Campaign for public buses in Strathclyde gains momentum

A campaign to bring buses in the Strathclyde region under public control has received support from various organizations, including trade unions, environmental groups and health charities. The campaign aims to improve the quality, affordability and accessibility of bus services in the area, which covers 12 council areas and has the largest number of bus users in Scotland.

Why public buses are needed

The campaign, called Better Buses for Strathclyde, argues that the current bus system is not serving the needs of the communities or the environment. It claims that buses are unreliable, expensive and poorly connected with other modes of transport. It also points out that private bus companies are cutting routes and raising fares despite receiving public subsidies.

The campaign says that by taking buses back into public control, Strathclyde Partnership for Transport (SPT) can set routes that serve the needs of communities, ensure affordable fares and create a transport system that links up with trains and ferries. It also says that public buses can help reduce carbon emissions and air pollution by encouraging people to use public transport instead of cars.

Who supports the campaign

The campaign has gained support from a wide range of organizations, including the Scottish Trades Union Congress, Friends of the Earth Scotland, Glasgow City Parents Group and Get Glasgow Moving. These organizations have different reasons for backing the campaign, such as protecting workers’ rights, tackling climate change, improving health outcomes and enhancing social inclusion.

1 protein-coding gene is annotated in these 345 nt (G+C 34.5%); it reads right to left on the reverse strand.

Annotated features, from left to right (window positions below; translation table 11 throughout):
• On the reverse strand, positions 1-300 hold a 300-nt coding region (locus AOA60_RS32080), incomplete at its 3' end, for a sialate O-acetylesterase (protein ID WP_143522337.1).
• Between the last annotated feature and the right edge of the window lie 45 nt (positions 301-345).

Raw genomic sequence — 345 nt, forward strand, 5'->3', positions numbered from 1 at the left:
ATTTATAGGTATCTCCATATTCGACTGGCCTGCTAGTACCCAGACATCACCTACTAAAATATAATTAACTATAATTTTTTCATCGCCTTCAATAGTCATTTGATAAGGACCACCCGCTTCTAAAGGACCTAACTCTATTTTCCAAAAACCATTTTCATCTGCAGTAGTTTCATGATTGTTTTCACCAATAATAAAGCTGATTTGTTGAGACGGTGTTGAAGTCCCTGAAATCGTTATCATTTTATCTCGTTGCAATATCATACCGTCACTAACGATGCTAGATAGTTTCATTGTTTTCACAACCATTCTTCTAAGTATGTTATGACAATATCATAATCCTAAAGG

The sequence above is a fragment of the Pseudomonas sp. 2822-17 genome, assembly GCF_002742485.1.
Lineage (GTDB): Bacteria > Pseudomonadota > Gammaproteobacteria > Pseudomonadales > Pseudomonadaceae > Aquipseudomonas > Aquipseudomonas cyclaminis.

public buses in strathclyde

Ellie Harrison, a committee member at Get Glasgow Moving, said: “Buses across Strathclyde are unreliable and too expensive – the private companies running the vital services continue to cut routes and hike up fares despite the vast public subsidies they receive. It’s a disaster for our economy, society and our environment. By taking buses back into public control, SPT can cut fares and deliver one simple, affordable ticket across all transport modes – like Greater Manchester is doing right now.”

Gracie Bradley, the director of Friends of the Earth Scotland, said: “We need to start thinking of public transport as an essential service, like education or health. Bringing buses back into public control is the first step in making sure it’s available and affordable for everyone.”

How to join the campaign

The campaign has launched a petition to urge SPT to re-regulate the buses in Strathclyde. The petition aims to reach 2000 signatures and has already gathered more than 1500. Anyone who wishes to sign can do so here.

The campaign also encourages people to share their stories and experiences of using buses in Strathclyde on social media using the hashtag #BetterBusesForStrathclyde. The campaign hopes to raise awareness and pressure SPT to take action.

What are the challenges